Indigenous Peoples of RussiaThe world’s largest country by territory, Russia is remarkably diverse, multicultural and multilingual. The Russian government recognizes almost 200 ethnic minorities and close to 300 different languages. Groups with populations of 50,000 or less are classified as “small-in-number,” with 46 groups of Indigenous peoples identified as such as of 2020. These peoples inhabit territories of the Russian Federation in the Far North, beyond the Arctic Circle, along the Ural Mountains and across Siberia and the Far East. Now heavily outnumbered by the majority Russian population, they face population decline, adverse living and working conditions and cultural attrition. Thankfully, there are active initiatives working to stop poverty and culture loss among the Indigenous peoples of Russia and ensure equal protection of their rights.

Indigenous Peoples Face Headwinds

In general, living standards for the country’s small nationalities are lower than for ethnic Russians. As they often preserve traditional ways of life and occupy remote, isolated areas, some basic services, such as education, are lacking or of a lesser quality. Furthermore, Indigenous populations suffer from higher unemployment rates and lower incomes, with the former being almost two times higher than among the general population and the latter being two to three times lower. Unfortunately, the country’s Indigenous peoples also lack access to safe drinking water, food, medical care and other vital necessities, leading to higher disease and infection rates and shorter lifespans. For instance, Indigenous men and women in Russia have respective life expectancies of 50 years and 60 years, which are significantly lower than the life expectancies (64 years for men and 70 years for women) of the general Russian population.

While Russian legislation formally guarantees Indigenous populations’ rights to language protection, education and water and land use, Indigenous rights are rarely protected or enforced. Indigenous land is regularly exploited for industrial and other purposes, depriving Indigenous peoples of the land and natural resources that they rely upon for physical, financial and cultural sustenance.

Factors Contributing To Indigenous Poverty and Culture Loss in Russia

Racism has been a driving force behind poverty and culture loss among the Indigenous peoples of Russia. The country’s non-Russian populations often face harsh racial profiling, mistreatment by law enforcement, employment discrimination and hate crimes. The war in Ukraine has exacerbated the situation, with the proportion of Indigenous soldiers mobilized in the war reportedly far outweighing that of ethnic Russians.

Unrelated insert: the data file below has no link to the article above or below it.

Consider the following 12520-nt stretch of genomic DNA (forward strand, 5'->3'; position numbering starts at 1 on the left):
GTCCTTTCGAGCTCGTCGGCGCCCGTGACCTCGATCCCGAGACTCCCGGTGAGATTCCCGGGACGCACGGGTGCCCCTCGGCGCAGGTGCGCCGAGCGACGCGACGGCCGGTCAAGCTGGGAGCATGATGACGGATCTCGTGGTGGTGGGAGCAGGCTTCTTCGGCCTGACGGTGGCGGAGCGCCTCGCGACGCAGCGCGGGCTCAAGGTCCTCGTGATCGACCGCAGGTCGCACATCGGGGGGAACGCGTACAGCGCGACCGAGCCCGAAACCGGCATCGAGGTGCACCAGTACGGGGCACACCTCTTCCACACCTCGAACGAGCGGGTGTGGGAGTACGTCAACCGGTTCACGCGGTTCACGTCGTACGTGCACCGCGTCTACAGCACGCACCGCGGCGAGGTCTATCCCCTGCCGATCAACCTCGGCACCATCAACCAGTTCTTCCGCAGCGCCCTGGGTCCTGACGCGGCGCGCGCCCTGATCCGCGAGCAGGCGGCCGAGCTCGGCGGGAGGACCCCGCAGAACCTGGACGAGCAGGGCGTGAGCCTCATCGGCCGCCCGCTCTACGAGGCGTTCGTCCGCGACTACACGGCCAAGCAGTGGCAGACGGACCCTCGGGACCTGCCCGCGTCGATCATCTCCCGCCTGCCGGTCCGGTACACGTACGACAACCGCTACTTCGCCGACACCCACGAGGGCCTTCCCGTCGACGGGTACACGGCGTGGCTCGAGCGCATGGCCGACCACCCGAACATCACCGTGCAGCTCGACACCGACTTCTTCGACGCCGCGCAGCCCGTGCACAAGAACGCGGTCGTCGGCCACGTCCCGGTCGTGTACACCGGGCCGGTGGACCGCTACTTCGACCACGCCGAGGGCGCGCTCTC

In light of growing economic and societal challenges, Indigenous people are increasingly abandoning their languages and cultural heritage in hopes of assimilating with the majority population and increasing their chances of survival. Consequently, many of the country’s Indigenous peoples and languages are going extinct, along with their unique histories, knowledge and lifestyles. As of 2014, 148 Indigenous languages and at least 16 of the 41 legally recognized Indigenous groups in Russia were “considered to be endangered.”

Local Government and Native Councils May Hold the Key to a Better Future

There has, however, been progress toward rectifying the situation in recent decades. In 1996, the Khanty-Mansi Autonomous Okrug established a regional council of Indigenous peoples, and the local legislature designated three of its 21 seats for Indigenous representatives. Additionally, the Russian Association of Indigenous Peoples of the North (RAIPON), an umbrella organization founded in 1990, is working “to protect human rights and defend the interests of the indigenous small-numbered peoples of the North, Siberia and Far East of the Russian Federation.” Representing 40 Indigenous peoples, RAIPON is a member of the Arctic Council and collaborates with several U.N. partners to organize, advocate and raise funding for projects supporting Indigenous interests in Russia. Furthermore, the Arctic Council utilizes a “language revitalization” initiative aimed at studying, recording, digitizing and sustaining Indigenous languages that are at risk of extinction.

Looking Ahead

Despite the threats of poverty and cultural loss, Indigenous civil society groups and international efforts are making a difference in the struggle to maintain Indigenous populations in Russia. Nonetheless, future success in combating poverty and culture loss among the Indigenous peoples of Russia looks to hinge upon increased funding and support for Indigenous education, language, land and rights protections and cultural preservation work. Such levels of support could help ensure that the Indigenous peoples of Russia, and their values and heritage, continue to thrive.

– Paul Phelan
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